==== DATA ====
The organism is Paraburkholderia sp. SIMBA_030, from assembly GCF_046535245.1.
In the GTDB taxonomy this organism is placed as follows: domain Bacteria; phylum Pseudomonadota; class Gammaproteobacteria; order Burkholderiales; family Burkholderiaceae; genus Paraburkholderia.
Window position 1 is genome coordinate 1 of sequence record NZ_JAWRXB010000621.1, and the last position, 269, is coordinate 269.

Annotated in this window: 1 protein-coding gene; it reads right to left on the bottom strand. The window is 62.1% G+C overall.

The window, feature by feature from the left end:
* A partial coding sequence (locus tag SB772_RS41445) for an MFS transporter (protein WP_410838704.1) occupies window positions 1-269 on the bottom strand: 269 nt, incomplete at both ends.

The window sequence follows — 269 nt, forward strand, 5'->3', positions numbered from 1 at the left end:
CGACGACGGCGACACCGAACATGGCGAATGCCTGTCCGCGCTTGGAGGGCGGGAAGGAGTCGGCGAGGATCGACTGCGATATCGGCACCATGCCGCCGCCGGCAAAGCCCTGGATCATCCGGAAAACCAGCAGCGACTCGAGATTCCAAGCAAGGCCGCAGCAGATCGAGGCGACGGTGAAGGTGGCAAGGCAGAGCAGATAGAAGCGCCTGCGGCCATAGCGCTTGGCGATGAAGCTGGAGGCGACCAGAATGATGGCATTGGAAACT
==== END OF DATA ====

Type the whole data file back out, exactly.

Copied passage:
The organism is Paraburkholderia sp. SIMBA_030, from assembly GCF_046535245.1.
In the GTDB taxonomy this organism is placed as follows: domain Bacteria; phylum Pseudomonadota; class Gammaproteobacteria; order Burkholderiales; family Burkholderiaceae; genus Paraburkholderia.
Window position 1 is genome coordinate 1 of sequence record NZ_JAWRXB010000621.1, and the last position, 269, is coordinate 269.

Annotated in this window: 1 protein-coding gene; it reads right to left on the bottom strand. The window is 62.1% G+C overall.

The window, feature by feature from the left end:
* A partial coding sequence (locus tag SB772_RS41445) for an MFS transporter (protein WP_410838704.1) occupies window positions 1-269 on the bottom strand: 269 nt, incomplete at both ends.

The window sequence follows — 269 nt, forward strand, 5'->3', positions numbered from 1 at the left end:
CGACGACGGCGACACCGAACATGGCGAATGCCTGTCCGCGCTTGGAGGGCGGGAAGGAGTCGGCGAGGATCGACTGCGATATCGGCACCATGCCGCCGCCGGCAAAGCCCTGGATCATCCGGAAAACCAGCAGCGACTCGAGATTCCAAGCAAGGCCGCAGCAGATCGAGGCGACGGTGAAGGTGGCAAGGCAGAGCAGATAGAAGCGCCTGCGGCCATAGCGCTTGGCGATGAAGCTGGAGGCGACCAGAATGATGGCATTGGAAACT